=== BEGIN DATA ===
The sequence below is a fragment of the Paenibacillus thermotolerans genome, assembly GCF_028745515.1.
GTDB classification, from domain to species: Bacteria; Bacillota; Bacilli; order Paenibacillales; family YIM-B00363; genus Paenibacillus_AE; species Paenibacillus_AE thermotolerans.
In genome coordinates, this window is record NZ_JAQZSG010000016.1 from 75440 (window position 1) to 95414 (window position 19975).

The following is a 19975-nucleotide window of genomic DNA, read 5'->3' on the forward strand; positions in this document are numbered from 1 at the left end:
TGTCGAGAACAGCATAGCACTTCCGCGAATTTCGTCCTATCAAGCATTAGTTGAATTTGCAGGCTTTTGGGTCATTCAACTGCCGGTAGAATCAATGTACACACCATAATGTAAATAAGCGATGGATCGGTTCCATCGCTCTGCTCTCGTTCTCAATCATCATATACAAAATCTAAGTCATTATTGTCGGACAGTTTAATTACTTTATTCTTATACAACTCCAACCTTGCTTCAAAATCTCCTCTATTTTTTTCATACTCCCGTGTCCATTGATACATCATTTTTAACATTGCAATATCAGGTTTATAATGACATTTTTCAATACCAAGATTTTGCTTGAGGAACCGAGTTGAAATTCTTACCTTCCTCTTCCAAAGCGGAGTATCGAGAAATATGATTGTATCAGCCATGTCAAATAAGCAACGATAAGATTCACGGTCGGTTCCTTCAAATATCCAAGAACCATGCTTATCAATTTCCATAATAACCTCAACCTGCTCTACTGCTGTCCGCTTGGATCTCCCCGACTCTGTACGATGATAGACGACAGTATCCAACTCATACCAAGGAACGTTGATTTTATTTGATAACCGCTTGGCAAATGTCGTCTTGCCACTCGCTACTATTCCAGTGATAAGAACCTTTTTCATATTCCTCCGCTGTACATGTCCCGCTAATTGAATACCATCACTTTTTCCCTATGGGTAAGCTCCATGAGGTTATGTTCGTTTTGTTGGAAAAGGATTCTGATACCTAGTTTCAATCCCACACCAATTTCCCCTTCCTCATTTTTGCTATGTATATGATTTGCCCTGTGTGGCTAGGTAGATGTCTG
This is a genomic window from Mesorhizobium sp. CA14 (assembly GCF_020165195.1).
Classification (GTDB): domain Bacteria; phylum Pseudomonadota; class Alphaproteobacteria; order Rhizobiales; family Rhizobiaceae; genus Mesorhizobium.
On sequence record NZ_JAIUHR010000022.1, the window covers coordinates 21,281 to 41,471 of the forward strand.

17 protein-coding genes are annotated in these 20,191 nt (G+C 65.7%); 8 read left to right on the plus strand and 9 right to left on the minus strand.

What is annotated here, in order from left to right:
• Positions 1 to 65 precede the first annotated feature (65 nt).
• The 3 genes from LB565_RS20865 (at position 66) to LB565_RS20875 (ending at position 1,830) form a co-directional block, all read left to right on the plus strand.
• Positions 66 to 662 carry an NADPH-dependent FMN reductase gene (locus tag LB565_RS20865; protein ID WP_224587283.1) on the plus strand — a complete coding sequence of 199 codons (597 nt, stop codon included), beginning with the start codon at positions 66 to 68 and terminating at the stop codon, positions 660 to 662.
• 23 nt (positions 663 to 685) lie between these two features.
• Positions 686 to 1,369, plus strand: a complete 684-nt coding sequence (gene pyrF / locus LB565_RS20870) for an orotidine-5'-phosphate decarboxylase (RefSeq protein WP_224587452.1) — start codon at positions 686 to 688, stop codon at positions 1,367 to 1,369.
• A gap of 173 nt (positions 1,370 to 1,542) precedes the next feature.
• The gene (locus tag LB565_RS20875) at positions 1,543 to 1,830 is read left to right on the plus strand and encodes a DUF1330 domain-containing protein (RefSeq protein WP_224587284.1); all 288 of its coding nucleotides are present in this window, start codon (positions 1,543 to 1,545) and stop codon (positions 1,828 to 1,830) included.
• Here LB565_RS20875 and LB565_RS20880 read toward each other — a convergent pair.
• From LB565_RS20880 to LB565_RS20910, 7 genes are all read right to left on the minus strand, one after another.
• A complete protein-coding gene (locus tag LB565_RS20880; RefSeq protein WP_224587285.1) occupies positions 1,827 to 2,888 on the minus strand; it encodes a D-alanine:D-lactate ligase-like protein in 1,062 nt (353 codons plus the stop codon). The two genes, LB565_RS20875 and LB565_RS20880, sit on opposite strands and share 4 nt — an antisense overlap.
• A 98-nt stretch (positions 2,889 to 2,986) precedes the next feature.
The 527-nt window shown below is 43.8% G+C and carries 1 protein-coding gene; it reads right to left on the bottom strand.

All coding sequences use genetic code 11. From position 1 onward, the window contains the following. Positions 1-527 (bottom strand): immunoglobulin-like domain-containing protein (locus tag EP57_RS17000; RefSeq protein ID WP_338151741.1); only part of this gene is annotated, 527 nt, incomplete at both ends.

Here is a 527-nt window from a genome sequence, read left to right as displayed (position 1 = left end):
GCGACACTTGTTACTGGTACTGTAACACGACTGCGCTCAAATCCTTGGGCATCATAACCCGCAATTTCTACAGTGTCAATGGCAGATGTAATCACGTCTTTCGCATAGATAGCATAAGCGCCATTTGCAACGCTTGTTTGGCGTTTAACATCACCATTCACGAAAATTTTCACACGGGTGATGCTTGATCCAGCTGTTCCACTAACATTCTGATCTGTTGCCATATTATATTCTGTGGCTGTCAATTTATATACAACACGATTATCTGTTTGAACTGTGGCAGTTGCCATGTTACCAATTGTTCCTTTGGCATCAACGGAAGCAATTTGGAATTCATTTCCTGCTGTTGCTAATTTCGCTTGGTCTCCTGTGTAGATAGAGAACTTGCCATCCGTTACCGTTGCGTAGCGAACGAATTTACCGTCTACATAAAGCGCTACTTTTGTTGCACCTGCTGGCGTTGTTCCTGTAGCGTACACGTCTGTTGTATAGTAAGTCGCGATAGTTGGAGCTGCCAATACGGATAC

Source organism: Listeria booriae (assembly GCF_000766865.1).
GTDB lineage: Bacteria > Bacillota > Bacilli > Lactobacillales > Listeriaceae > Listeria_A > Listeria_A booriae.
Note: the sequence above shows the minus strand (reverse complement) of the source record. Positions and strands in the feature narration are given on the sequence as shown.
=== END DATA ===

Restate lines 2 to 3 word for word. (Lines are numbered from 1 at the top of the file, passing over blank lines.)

GTDB classification, from domain to species: Bacteria; Bacillota; Bacilli; order Paenibacillales; family YIM-B00363; genus Paenibacillus_AE; species Paenibacillus_AE thermotolerans.
In genome coordinates, this window is record NZ_JAQZSG010000016.1 from 75440 (window position 1) to 95414 (window position 19975).